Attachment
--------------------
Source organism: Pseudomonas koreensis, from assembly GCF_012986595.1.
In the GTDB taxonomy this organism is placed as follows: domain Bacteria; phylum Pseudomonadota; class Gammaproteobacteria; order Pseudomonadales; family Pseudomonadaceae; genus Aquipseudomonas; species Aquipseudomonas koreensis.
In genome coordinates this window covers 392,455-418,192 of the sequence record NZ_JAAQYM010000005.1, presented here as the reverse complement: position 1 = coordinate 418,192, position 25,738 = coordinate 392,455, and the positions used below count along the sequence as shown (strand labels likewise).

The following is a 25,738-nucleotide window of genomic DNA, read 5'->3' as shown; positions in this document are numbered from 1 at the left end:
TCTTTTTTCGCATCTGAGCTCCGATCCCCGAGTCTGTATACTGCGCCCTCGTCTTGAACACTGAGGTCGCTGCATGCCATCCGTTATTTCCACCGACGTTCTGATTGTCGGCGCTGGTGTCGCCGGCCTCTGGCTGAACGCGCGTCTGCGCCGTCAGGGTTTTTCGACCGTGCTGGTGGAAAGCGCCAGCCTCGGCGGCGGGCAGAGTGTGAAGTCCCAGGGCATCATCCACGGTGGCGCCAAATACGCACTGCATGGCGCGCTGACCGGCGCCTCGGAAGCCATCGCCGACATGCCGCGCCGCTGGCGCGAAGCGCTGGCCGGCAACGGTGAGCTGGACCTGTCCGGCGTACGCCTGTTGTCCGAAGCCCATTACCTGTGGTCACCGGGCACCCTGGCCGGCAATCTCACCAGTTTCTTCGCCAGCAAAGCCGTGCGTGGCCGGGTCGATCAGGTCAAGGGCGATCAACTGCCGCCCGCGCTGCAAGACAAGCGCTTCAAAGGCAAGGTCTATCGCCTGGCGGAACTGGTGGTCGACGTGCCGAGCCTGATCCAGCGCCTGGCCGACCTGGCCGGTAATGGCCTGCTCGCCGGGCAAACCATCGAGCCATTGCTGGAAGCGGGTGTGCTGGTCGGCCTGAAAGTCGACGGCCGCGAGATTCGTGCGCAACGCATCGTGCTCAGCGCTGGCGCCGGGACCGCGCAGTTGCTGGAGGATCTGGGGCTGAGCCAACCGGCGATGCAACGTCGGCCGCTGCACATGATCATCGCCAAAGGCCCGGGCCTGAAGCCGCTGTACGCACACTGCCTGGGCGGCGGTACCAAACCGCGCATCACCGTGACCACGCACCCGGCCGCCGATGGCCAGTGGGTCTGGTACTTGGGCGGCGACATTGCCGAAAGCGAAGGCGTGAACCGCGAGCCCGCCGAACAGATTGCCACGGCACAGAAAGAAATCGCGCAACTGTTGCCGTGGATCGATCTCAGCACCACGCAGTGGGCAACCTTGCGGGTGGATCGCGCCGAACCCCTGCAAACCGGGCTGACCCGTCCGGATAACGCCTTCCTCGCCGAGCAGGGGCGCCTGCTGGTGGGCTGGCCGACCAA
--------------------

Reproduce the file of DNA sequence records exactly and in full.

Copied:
Source organism: Pseudomonas koreensis, from assembly GCF_012986595.1.
In the GTDB taxonomy this organism is placed as follows: domain Bacteria; phylum Pseudomonadota; class Gammaproteobacteria; order Pseudomonadales; family Pseudomonadaceae; genus Aquipseudomonas; species Aquipseudomonas koreensis.
In genome coordinates this window covers 392,455-418,192 of the sequence record NZ_JAAQYM010000005.1, presented here as the reverse complement: position 1 = coordinate 418,192, position 25,738 = coordinate 392,455, and the positions used below count along the sequence as shown (strand labels likewise).

The following is a 25,738-nucleotide window of genomic DNA, read 5'->3' as shown; positions in this document are numbered from 1 at the left end:
TCTTTTTTCGCATCTGAGCTCCGATCCCCGAGTCTGTATACTGCGCCCTCGTCTTGAACACTGAGGTCGCTGCATGCCATCCGTTATTTCCACCGACGTTCTGATTGTCGGCGCTGGTGTCGCCGGCCTCTGGCTGAACGCGCGTCTGCGCCGTCAGGGTTTTTCGACCGTGCTGGTGGAAAGCGCCAGCCTCGGCGGCGGGCAGAGTGTGAAGTCCCAGGGCATCATCCACGGTGGCGCCAAATACGCACTGCATGGCGCGCTGACCGGCGCCTCGGAAGCCATCGCCGACATGCCGCGCCGCTGGCGCGAAGCGCTGGCCGGCAACGGTGAGCTGGACCTGTCCGGCGTACGCCTGTTGTCCGAAGCCCATTACCTGTGGTCACCGGGCACCCTGGCCGGCAATCTCACCAGTTTCTTCGCCAGCAAAGCCGTGCGTGGCCGGGTCGATCAGGTCAAGGGCGATCAACTGCCGCCCGCGCTGCAAGACAAGCGCTTCAAAGGCAAGGTCTATCGCCTGGCGGAACTGGTGGTCGACGTGCCGAGCCTGATCCAGCGCCTGGCCGACCTGGCCGGTAATGGCCTGCTCGCCGGGCAAACCATCGAGCCATTGCTGGAAGCGGGTGTGCTGGTCGGCCTGAAAGTCGACGGCCGCGAGATTCGTGCGCAACGCATCGTGCTCAGCGCTGGCGCCGGGACCGCGCAGTTGCTGGAGGATCTGGGGCTGAGCCAACCGGCGATGCAACGTCGGCCGCTGCACATGATCATCGCCAAAGGCCCGGGCCTGAAGCCGCTGTACGCACACTGCCTGGGCGGCGGTACCAAACCGCGCATCACCGTGACCACGCACCCGGCCGCCGATGGCCAGTGGGTCTGGTACTTGGGCGGCGACATTGCCGAAAGCGAAGGCGTGAACCGCGAGCCCGCCGAACAGATTGCCACGGCACAGAAAGAAATCGCGCAACTGTTGCCGTGGATCGATCTCAGCACCACGCAGTGGGCAACCTTGCGGGTGGATCGCGCCGAACCCCTGCAAACCGGGCTGACCCGTCCGGATAACGCCTTCCTCGCCGAGCAGGGGCGCCTGCTGGTGGGCTGGCCGACCAA